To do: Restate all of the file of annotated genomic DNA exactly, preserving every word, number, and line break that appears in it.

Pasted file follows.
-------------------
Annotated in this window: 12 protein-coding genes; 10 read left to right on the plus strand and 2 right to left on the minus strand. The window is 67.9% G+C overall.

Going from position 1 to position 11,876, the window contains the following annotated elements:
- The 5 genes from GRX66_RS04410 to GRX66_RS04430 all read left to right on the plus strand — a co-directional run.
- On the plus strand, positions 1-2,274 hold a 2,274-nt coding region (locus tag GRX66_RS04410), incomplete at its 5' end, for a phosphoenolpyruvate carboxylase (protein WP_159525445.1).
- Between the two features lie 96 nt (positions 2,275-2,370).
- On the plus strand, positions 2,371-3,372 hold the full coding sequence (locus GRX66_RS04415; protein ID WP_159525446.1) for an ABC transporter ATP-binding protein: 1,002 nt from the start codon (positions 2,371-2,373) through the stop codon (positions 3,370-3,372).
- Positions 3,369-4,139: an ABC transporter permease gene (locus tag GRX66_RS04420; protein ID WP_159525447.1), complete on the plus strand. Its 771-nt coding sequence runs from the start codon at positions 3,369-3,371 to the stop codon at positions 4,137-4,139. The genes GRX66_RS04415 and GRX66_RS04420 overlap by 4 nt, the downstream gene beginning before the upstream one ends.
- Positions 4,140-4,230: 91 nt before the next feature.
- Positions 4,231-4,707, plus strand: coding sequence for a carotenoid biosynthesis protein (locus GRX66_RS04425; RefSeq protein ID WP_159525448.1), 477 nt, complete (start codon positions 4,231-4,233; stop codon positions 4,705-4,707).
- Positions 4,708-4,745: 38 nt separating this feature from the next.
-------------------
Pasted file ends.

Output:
Annotated in this window: 12 protein-coding genes; 10 read left to right on the plus strand and 2 right to left on the minus strand. The window is 67.9% G+C overall.

Going from position 1 to position 11,876, the window contains the following annotated elements:
- The 5 genes from GRX66_RS04410 to GRX66_RS04430 all read left to right on the plus strand — a co-directional run.
- On the plus strand, positions 1-2,274 hold a 2,274-nt coding region (locus tag GRX66_RS04410), incomplete at its 5' end, for a phosphoenolpyruvate carboxylase (protein WP_159525445.1).
- Between the two features lie 96 nt (positions 2,275-2,370).
- On the plus strand, positions 2,371-3,372 hold the full coding sequence (locus GRX66_RS04415; protein ID WP_159525446.1) for an ABC transporter ATP-binding protein: 1,002 nt from the start codon (positions 2,371-2,373) through the stop codon (positions 3,370-3,372).
- Positions 3,369-4,139: an ABC transporter permease gene (locus tag GRX66_RS04420; protein ID WP_159525447.1), complete on the plus strand. Its 771-nt coding sequence runs from the start codon at positions 3,369-3,371 to the stop codon at positions 4,137-4,139. The genes GRX66_RS04415 and GRX66_RS04420 overlap by 4 nt, the downstream gene beginning before the upstream one ends.
- Positions 4,140-4,230: 91 nt before the next feature.
- Positions 4,231-4,707, plus strand: coding sequence for a carotenoid biosynthesis protein (locus GRX66_RS04425; RefSeq protein ID WP_159525448.1), 477 nt, complete (start codon positions 4,231-4,233; stop codon positions 4,705-4,707).
- Positions 4,708-4,745: 38 nt separating this feature from the next.